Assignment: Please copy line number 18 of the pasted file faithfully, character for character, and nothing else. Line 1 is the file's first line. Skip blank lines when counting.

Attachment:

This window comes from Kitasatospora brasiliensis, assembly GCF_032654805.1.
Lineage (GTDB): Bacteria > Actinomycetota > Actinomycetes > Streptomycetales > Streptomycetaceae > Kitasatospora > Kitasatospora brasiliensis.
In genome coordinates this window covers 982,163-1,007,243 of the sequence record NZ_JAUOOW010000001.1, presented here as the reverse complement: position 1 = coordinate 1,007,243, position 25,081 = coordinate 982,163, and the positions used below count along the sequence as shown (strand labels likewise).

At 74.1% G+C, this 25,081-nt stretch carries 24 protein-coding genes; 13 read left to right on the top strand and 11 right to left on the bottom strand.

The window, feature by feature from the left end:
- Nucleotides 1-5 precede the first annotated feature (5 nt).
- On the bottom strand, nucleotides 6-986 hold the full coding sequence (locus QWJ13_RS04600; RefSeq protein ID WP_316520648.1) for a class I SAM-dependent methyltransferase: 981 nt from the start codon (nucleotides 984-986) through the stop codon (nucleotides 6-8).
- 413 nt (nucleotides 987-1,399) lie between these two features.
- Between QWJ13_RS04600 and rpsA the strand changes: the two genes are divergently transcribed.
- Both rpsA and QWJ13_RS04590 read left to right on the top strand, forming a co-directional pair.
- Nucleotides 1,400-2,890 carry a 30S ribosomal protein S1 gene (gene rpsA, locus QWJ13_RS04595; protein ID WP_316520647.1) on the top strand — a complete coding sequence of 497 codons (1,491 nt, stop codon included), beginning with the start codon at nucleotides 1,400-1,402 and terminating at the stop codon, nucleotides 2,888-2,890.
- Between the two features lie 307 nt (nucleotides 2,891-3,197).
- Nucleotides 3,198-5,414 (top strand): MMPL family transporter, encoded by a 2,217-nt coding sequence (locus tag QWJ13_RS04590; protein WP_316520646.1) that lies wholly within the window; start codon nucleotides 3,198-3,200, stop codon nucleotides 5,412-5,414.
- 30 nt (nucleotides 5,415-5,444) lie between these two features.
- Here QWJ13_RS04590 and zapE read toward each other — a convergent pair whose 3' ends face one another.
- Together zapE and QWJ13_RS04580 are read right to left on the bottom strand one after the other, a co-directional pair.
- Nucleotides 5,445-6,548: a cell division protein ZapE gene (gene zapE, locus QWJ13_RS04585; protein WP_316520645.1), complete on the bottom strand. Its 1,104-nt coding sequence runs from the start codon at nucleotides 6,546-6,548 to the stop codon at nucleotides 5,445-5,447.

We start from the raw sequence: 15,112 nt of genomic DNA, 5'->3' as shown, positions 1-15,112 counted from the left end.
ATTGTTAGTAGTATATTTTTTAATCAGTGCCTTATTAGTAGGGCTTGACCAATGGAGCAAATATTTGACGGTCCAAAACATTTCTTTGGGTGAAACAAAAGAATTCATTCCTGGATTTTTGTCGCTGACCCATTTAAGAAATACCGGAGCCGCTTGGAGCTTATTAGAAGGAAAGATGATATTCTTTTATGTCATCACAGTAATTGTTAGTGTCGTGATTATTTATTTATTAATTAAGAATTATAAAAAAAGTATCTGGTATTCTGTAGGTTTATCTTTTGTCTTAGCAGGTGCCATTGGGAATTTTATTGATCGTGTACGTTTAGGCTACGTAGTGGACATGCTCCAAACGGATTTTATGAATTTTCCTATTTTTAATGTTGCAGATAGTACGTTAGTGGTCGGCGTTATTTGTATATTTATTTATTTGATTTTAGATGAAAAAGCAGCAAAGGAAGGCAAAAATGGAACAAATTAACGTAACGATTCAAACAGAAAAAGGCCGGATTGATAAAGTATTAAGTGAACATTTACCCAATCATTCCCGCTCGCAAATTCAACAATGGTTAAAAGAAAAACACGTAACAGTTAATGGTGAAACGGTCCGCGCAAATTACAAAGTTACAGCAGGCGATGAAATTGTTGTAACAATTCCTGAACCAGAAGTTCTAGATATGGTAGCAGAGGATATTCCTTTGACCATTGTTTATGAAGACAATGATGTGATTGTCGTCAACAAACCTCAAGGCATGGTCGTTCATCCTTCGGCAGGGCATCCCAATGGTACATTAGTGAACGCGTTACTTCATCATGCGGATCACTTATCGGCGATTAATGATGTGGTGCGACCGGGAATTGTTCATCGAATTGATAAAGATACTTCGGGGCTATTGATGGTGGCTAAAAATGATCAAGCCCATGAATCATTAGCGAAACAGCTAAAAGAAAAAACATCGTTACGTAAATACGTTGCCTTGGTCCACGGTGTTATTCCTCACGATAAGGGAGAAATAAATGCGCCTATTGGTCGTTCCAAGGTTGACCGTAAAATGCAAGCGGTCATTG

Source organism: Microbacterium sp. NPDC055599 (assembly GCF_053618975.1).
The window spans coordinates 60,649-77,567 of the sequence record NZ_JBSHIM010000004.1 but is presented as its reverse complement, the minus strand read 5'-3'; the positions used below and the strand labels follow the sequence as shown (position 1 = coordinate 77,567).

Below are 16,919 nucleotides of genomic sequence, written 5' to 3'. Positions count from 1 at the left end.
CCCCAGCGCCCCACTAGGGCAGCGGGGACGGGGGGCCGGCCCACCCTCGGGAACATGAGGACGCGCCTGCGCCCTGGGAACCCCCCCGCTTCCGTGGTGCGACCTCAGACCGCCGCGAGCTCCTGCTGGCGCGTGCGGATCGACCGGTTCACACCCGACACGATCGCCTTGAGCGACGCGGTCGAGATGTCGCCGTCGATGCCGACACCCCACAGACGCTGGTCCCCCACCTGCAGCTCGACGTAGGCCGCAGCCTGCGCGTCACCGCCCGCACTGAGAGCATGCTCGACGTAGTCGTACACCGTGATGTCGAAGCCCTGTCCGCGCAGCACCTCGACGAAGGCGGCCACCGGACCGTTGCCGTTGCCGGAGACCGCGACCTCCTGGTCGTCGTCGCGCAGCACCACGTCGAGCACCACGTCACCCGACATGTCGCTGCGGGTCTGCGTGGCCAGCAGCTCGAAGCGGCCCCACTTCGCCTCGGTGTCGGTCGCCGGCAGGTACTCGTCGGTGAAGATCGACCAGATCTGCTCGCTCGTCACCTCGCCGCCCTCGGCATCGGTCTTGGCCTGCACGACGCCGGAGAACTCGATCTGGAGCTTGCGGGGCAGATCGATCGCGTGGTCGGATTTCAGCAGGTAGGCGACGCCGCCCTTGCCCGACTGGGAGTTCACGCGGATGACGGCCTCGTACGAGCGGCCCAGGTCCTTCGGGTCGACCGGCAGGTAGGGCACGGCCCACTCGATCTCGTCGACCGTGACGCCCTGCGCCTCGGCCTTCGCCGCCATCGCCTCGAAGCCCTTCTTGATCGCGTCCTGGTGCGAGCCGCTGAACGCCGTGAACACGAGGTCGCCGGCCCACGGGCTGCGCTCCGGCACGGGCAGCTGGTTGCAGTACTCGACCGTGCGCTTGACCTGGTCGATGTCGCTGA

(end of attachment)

We start from the raw sequence: 15,112 nt of genomic DNA, 5'->3' as shown, positions 1-15,112 counted from the left end.